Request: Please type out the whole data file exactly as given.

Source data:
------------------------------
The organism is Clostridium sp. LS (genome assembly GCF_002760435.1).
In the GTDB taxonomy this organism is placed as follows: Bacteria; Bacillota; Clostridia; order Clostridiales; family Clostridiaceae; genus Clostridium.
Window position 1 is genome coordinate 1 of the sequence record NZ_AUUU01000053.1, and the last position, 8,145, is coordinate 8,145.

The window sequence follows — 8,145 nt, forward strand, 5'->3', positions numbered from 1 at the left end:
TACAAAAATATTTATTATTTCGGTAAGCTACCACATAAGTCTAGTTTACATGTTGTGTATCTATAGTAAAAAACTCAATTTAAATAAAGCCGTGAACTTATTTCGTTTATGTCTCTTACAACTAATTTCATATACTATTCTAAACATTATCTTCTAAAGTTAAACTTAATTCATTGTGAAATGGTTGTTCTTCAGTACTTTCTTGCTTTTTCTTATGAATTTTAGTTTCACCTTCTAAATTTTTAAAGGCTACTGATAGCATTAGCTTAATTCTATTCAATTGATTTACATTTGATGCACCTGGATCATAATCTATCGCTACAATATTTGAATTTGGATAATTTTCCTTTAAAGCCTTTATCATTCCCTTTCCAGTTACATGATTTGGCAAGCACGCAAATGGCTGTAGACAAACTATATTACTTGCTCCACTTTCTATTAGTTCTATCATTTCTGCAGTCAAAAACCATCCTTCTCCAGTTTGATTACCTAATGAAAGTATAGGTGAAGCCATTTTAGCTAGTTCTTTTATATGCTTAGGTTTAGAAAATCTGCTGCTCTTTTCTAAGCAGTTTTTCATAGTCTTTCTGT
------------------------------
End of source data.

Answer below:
The organism is Clostridium sp. LS (genome assembly GCF_002760435.1).
In the GTDB taxonomy this organism is placed as follows: Bacteria; Bacillota; Clostridia; order Clostridiales; family Clostridiaceae; genus Clostridium.
Window position 1 is genome coordinate 1 of the sequence record NZ_AUUU01000053.1, and the last position, 8,145, is coordinate 8,145.

The window sequence follows — 8,145 nt, forward strand, 5'->3', positions numbered from 1 at the left end:
TACAAAAATATTTATTATTTCGGTAAGCTACCACATAAGTCTAGTTTACATGTTGTGTATCTATAGTAAAAAACTCAATTTAAATAAAGCCGTGAACTTATTTCGTTTATGTCTCTTACAACTAATTTCATATACTATTCTAAACATTATCTTCTAAAGTTAAACTTAATTCATTGTGAAATGGTTGTTCTTCAGTACTTTCTTGCTTTTTCTTATGAATTTTAGTTTCACCTTCTAAATTTTTAAAGGCTACTGATAGCATTAGCTTAATTCTATTCAATTGATTTACATTTGATGCACCTGGATCATAATCTATCGCTACAATATTTGAATTTGGATAATTTTCCTTTAAAGCCTTTATCATTCCCTTTCCAGTTACATGATTTGGCAAGCACGCAAATGGCTGTAGACAAACTATATTACTTGCTCCACTTTCTATTAGTTCTATCATTTCTGCAGTCAAAAACCATCCTTCTCCAGTTTGATTACCTAATGAAAGTATAGGTGAAGCCATTTTAGCTAGTTCTTTTATATGCTTAGGTTTAGAAAATCTGCTGCTCTTTTCTAAGCAGTTTTTCATAGTCTTTCTGT